The Climbing Hydrangea is unique and versitile plant. Airy, white blooms on climbing vines with glossy-green foliage that can reach up to 50 feet. Can be trained over arbors, trellises, and walls. Also can be used as a ground cover.
The Climbing Hydrangea makes a unique addition to your garden. True climbers, these large plants sometimes reaching 50 feet tall or more at maturity. In early summer, they produce fragrant, airy, flat-topped, white flower heads. These lace caps can be 5 inches or more in width and are composed of showy flowers on the outside and less-than-showy flowers on the inside.
When they dry out, the flower heads turn reddish-brown. Some gardeners cut off the dried flower heads for use in crafts. The leaves are a medium-green color during the summer and turn yellowish in autumn. However, these plants are not grown for their fall-foliage color. The plants' peeling bark provides some winter interest.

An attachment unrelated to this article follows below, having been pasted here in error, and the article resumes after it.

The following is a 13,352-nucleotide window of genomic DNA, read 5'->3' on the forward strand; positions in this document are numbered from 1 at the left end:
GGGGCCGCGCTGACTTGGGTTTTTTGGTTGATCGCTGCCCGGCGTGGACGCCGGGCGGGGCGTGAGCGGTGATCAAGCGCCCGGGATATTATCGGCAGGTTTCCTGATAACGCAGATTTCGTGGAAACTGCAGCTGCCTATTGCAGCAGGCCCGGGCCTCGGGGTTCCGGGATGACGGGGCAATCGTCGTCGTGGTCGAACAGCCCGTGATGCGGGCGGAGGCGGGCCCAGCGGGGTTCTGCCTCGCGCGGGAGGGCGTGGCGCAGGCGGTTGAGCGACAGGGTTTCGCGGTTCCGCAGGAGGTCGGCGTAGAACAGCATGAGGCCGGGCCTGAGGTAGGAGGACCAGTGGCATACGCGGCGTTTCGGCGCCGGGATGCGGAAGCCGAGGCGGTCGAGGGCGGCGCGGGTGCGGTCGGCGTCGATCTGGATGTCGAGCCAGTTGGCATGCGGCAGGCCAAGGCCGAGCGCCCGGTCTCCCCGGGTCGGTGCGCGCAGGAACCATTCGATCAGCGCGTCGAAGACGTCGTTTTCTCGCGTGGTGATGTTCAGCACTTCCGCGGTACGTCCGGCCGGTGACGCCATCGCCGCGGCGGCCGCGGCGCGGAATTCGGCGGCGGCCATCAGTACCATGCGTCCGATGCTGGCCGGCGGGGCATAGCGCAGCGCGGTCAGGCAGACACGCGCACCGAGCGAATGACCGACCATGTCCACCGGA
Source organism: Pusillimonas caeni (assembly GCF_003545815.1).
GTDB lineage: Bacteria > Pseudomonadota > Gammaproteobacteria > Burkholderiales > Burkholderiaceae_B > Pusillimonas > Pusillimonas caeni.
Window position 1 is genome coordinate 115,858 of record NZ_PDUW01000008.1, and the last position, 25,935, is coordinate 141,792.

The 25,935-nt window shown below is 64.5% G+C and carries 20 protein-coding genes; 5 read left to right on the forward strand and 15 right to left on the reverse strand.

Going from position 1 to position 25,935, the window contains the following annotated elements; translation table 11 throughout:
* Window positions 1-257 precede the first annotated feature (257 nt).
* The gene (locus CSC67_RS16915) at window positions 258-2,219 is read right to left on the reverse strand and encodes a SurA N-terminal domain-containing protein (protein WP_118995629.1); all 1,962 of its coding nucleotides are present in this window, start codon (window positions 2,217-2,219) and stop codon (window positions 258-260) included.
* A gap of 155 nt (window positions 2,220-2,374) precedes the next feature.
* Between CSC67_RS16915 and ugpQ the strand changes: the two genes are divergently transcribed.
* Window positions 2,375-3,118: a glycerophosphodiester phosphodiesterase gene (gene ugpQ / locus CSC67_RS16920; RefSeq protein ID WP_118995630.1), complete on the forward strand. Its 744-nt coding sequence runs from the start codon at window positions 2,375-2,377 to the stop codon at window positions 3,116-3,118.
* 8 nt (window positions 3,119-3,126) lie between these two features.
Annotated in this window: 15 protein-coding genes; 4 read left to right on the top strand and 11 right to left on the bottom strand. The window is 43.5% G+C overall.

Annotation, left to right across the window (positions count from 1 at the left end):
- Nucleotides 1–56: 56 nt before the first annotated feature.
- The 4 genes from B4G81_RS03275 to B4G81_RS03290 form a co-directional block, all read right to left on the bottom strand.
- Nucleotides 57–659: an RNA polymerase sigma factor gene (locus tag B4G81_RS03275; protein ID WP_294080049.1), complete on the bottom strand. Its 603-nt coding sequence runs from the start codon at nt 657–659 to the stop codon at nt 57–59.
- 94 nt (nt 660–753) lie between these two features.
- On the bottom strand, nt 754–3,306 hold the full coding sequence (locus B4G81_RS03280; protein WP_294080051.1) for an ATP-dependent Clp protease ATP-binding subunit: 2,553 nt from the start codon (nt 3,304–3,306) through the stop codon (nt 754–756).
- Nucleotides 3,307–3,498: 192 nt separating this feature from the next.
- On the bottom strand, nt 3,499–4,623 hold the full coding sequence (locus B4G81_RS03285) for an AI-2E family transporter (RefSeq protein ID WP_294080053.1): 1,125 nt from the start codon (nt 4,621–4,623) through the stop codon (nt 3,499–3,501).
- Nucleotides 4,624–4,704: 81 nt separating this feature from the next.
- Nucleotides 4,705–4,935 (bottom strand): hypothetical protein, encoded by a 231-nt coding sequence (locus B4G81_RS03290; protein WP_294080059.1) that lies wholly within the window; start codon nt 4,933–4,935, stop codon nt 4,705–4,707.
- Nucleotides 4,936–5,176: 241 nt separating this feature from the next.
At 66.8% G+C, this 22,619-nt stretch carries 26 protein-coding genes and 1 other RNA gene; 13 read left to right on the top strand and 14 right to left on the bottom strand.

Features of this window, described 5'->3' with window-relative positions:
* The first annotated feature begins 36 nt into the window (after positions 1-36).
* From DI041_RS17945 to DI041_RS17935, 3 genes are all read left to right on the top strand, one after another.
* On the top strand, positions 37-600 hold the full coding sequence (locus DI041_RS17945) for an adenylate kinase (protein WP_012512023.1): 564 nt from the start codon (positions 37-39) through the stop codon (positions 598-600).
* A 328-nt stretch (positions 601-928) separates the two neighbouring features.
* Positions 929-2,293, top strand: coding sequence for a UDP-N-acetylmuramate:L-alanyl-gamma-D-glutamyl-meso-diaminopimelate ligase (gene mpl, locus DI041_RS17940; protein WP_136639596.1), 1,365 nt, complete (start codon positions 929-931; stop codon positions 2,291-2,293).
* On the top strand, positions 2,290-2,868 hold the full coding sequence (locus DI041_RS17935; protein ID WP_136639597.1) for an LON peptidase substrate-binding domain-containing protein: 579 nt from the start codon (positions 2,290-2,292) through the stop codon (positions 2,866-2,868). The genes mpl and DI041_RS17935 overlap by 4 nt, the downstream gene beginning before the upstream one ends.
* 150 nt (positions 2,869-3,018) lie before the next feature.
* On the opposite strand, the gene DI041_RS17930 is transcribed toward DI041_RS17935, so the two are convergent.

You can grow climbing hydrangea vines to climb up trees, garden arbors, trellises, pergolas, or fences. Because the vines become so large and heavy over time, be sure that the host structure can support the weight of the vines. The plants can also be pruned and maintained in shrub form. The vines commonly don't bloom until they are three to five years. Climbing Hydrangeas can also be used as a ground cover!
The Climbing Hydrangea loves acidic, rich, well-drained soil. Sun helps this plant to bloom but plant in a place protected from hot afternoon heat. Fertilize in the spring to keep it happy.